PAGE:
The role of estate planning in super
If you are one of the hundreds of thousands of Australians who have Self-Managed Super Funds (SMSFs), one of the critical areas to address is how your super will be handled when you’re no longer here. We have outlined below some points that you should consider in managing your SMSF from an estate planning perspective:
- Who is trustee of your SMSF?
To qualify as an SMSF, you must appoint either at least 2 individuals or a company to act as the trustee of your fund. If you and your spouse are the only members of your SMSF, when one of you dies, the survivor of you will need to appoint another individual to be a joint trustee, or alternatively establish a corporate trustee to act in this role. Consider the arrangement that suits your needs, the needs of the other members of your fund, and best balances the costs and hassle of changing trustees down the track.
- Binding Death Benefits Nominations (BDBNs)
A BDBN is a written direction to the trustee of your SMSF instructing the trustee to pay your superannuation death benefits to your nominated beneficiaries. A BDBN is binding on the trustee and overrides the trustee’s discretionary power to distribute the assets normally contained within the SMSF trust deed. However, a BDBN must be current and technically valid in order to be binding on the trustee and can only be made in favour of particular beneficiaries (i.e. your legal personal representative and superannuation dependants). The most appropriate beneficiary will depend on your personal circumstances. As there may also be tax implications, it is advisable to seek professional advice.
- Reversionary Pensions
If your SMSF is paying you a pension which will continue being paid to your eligible dependants after you die, you should consider setting it up as a Reversionary Pension. This means that when you die, the pension reverts automatically to the nominated dependant (who must also be a member of the fund), without the need to go through the process of the fund selling assets to pay a death benefit. Regulations ensure that pension funds continue to be exempt from tax until the death benefit is paid in full.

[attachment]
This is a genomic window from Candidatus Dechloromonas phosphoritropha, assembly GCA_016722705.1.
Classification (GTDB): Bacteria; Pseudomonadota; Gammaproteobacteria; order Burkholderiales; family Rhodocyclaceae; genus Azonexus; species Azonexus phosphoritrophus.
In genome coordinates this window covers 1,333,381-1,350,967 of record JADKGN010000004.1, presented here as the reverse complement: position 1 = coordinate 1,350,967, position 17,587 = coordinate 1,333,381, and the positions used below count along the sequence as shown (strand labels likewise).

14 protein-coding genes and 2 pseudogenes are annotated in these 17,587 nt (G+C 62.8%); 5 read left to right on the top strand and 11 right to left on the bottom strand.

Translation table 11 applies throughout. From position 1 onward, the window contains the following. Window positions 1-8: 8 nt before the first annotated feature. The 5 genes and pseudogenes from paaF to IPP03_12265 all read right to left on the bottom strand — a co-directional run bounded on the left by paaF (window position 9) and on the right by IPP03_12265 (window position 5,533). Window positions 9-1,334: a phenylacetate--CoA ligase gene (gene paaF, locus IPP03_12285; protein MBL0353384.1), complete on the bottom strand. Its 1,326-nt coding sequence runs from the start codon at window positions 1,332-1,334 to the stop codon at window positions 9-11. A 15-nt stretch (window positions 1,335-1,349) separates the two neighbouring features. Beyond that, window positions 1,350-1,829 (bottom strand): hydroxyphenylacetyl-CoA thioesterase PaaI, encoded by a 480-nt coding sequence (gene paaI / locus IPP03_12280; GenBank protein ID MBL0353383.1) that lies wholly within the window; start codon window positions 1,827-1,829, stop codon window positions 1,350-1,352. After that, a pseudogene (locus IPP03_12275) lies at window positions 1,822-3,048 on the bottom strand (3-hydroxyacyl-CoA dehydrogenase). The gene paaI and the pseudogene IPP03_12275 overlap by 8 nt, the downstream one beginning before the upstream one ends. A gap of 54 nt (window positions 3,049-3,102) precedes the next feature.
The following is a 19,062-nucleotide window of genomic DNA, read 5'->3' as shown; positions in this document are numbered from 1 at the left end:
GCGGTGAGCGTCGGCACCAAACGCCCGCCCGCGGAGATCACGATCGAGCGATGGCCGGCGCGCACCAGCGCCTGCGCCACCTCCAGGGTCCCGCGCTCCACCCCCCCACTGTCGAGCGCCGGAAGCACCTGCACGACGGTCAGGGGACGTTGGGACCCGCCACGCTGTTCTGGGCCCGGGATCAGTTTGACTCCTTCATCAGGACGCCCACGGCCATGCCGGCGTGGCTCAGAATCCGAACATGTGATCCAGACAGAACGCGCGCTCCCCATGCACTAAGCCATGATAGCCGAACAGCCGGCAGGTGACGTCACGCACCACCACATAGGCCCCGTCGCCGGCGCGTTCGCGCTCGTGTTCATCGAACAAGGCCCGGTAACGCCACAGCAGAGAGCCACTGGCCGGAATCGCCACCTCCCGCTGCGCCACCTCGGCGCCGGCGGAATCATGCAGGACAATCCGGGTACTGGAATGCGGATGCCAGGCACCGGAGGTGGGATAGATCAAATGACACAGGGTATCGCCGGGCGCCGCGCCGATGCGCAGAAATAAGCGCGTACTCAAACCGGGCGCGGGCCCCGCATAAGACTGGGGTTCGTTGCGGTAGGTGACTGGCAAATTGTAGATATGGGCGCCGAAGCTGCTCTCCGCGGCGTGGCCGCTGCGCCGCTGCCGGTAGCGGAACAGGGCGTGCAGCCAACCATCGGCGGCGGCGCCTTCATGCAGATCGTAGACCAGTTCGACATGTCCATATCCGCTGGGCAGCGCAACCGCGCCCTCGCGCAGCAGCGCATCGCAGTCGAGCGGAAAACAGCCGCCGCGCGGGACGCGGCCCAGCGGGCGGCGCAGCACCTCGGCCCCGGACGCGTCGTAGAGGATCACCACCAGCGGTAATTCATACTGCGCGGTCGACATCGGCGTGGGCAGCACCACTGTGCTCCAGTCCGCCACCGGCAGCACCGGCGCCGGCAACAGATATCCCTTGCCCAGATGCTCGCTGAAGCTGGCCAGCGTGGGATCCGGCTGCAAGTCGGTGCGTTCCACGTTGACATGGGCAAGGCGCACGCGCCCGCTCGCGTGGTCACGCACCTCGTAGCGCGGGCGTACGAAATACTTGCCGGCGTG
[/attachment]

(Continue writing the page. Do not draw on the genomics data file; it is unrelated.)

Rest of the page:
You should be aware that super death benefits are not automatically paid to your estate unless you have arranged for this to happen via a BDBN. Upon your death the executor of your will becomes your Legal Personal Representative (LPR) and manages the handling of your estate. If you are an individual trustee of your SMSF, your LPR usually takes control as a trustee of your SMSF until the super death benefits are paid. It is therefore important to choose an executor who is trustworthy and capable of fulfilling this role.
- Enduring Powers of Attorney (EPA)
An EPA appoints another person to act on your behalf in relation to financial, legal and personal decisions. Depending on the terms of your SMSF deed, your attorney may be able to step into your shoes as trustee of your SMSF if you become incapacitated, to manage and control your SMSF and validate, confirm or make a Binding Death Benefits Nomination on your behalf. An appropriately drafted EPA is therefore essential.
As a large portion of our wealth nowadays is held within SMSFs, it is very important that the arrangements in relation to your SMSF are congruent with your estate planning intentions. Always consult with an experienced professional in this area to get it right the first time.
This information has been prepared by Primestock Securities Limited ABN 67 089 676 068, AFSL 239180 (“Prime”). Prime accepts no obligation to correct or update the information or opinions in it. This information does not take into account your objectives, financial situation or needs. Before acting on this information, you should consider whether it is appropriate to your situation. It is recommended that you obtain financial, legal and taxation advice before making any financial investment decision. Prime is bound by the Australian Privacy Principles for the handling of personal information.